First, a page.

Aquatic Sciences

, Volume 69, Issue 3, pp 394–402

DMSP in marine macroalgae and macroinvertebrates: Distribution, function, and ecological impacts

Research Article

DOI: 10.1007/s00027-007-0888-z

Cite this article as:
Van Alstyne, K.L. & Puglisi, M.P. Aquat. Sci. (2007) 69: 394. doi:10.1007/s00027-007-0888-z


The production of dimethylsulfoniopropionate (DMSP) and its cleavage products are well studied in phytoplankton. However, less is known about their sources, distributions, functions, and impacts in other marine organisms. We examined the distribution of DMSP in benthic macroalgae and macroinvertebrates geographically and taxonomically. In macroalgae, concentrations significantly increased from the tropics to the poles in the northern, but not the southern, hemisphere. The increase in the northern hemisphere was due to an increase in concentrations with latitude in the Chlorophyta. This pattern was generated by a relatively high proportion of species in the order Ulvales (median [DMSP]: 145 μmol g-1 dry mass (DM)) at higher latitudes, and a high proportion of species in the orders Caulerpales and Siphonocladales (median [DMSP]: below detection level for both orders) in the tropics. Low DMSP concentrations (< 10 μmol g-1 DM) were reported from all red and brown macroalgae, except Polysiphonia and Halopytis. In macroalgae, some of the reported functions of DMSP and its cleavage products included acting as a compatible solute, an anti-herbivore defense, a reactive oxygen scavenger, and a cryoprotectant. Among macroinvertebrates, DMSP occurred in higher concentrations in cnidarians than in sponges and molluscs. Concentrations in animals harboring endosymbiotic algae were 6.5 times higher than animals without symbionts. This and direct measurements of DMSP from isolated symbionts suggest that endosymbionts are a major source of DMSP for some macroinvertebrates. Diet may be a source of DMSP in animals that lack endosymbionts. The functions and impacts of DMSP in invertebrates are not well known.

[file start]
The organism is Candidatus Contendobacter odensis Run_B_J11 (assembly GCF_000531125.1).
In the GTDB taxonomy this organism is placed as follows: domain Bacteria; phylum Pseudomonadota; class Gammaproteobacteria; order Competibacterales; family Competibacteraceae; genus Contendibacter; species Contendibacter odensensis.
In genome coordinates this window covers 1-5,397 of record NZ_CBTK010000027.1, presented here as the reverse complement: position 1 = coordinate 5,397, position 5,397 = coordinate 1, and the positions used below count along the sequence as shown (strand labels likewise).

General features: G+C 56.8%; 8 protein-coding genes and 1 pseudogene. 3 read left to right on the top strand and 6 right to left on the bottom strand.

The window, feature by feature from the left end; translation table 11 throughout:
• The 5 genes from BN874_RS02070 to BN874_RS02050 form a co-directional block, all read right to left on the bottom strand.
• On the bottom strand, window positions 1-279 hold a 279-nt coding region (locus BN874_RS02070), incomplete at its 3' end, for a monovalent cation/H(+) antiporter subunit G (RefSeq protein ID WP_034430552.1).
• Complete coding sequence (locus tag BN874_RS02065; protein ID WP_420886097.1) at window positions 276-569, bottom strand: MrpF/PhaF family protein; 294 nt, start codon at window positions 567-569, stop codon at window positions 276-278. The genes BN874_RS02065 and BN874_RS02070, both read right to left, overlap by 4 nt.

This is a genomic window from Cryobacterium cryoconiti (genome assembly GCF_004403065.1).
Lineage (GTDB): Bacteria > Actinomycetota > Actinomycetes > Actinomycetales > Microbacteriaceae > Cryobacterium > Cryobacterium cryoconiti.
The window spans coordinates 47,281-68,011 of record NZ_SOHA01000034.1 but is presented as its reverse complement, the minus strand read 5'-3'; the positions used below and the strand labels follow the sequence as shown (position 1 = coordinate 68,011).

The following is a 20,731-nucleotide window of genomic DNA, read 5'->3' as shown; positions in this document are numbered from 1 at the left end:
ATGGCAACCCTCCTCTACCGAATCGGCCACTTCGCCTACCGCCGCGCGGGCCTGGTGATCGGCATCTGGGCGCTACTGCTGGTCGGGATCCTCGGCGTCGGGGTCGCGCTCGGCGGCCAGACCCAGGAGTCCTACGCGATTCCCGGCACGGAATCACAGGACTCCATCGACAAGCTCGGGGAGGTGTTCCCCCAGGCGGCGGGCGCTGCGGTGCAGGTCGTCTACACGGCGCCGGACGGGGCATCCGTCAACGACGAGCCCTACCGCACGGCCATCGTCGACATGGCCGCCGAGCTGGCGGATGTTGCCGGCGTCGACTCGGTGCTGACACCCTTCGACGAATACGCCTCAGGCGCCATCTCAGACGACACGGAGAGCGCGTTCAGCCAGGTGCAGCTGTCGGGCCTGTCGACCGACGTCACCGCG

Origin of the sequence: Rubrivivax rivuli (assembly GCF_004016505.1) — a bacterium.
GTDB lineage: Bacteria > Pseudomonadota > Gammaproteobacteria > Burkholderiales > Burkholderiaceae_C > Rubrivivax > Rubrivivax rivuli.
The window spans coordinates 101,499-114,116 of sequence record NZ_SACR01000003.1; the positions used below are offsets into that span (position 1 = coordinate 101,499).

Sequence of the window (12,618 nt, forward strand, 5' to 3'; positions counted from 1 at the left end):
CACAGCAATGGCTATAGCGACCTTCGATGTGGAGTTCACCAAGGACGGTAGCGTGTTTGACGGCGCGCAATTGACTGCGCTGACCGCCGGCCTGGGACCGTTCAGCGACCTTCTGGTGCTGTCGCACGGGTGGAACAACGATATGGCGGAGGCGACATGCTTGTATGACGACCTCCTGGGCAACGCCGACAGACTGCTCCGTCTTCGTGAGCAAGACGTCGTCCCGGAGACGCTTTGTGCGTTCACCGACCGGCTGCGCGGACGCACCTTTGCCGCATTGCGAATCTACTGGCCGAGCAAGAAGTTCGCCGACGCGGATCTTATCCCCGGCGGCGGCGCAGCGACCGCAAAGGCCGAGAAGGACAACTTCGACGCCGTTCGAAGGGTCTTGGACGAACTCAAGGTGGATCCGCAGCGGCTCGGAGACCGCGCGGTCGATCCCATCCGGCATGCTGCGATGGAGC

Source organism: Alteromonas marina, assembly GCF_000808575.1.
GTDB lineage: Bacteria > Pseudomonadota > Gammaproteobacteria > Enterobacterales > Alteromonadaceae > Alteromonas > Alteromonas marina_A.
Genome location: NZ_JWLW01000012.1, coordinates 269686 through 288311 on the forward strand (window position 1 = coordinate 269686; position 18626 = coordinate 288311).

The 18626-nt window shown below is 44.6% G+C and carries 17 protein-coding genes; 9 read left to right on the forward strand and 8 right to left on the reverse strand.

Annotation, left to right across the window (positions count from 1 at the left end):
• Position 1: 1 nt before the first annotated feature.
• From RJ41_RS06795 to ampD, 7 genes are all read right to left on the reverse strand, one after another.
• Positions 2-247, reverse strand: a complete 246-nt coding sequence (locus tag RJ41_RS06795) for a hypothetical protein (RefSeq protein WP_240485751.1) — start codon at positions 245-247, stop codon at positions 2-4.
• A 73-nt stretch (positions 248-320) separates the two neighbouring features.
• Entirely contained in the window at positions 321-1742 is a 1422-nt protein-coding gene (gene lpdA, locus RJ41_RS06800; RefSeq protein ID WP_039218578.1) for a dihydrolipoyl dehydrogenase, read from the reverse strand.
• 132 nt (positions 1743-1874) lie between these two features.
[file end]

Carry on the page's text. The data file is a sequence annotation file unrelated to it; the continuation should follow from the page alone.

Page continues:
Biogeographycommunity interactionsphenotypic plasticityphysiological ecologytaxonomic distribution

Copyright information

© Eawag, Dübendorf 2007

Authors and Affiliations

  1. 1.Shannon Point Marine CenterWestern Washington UniversityAnacortesUSA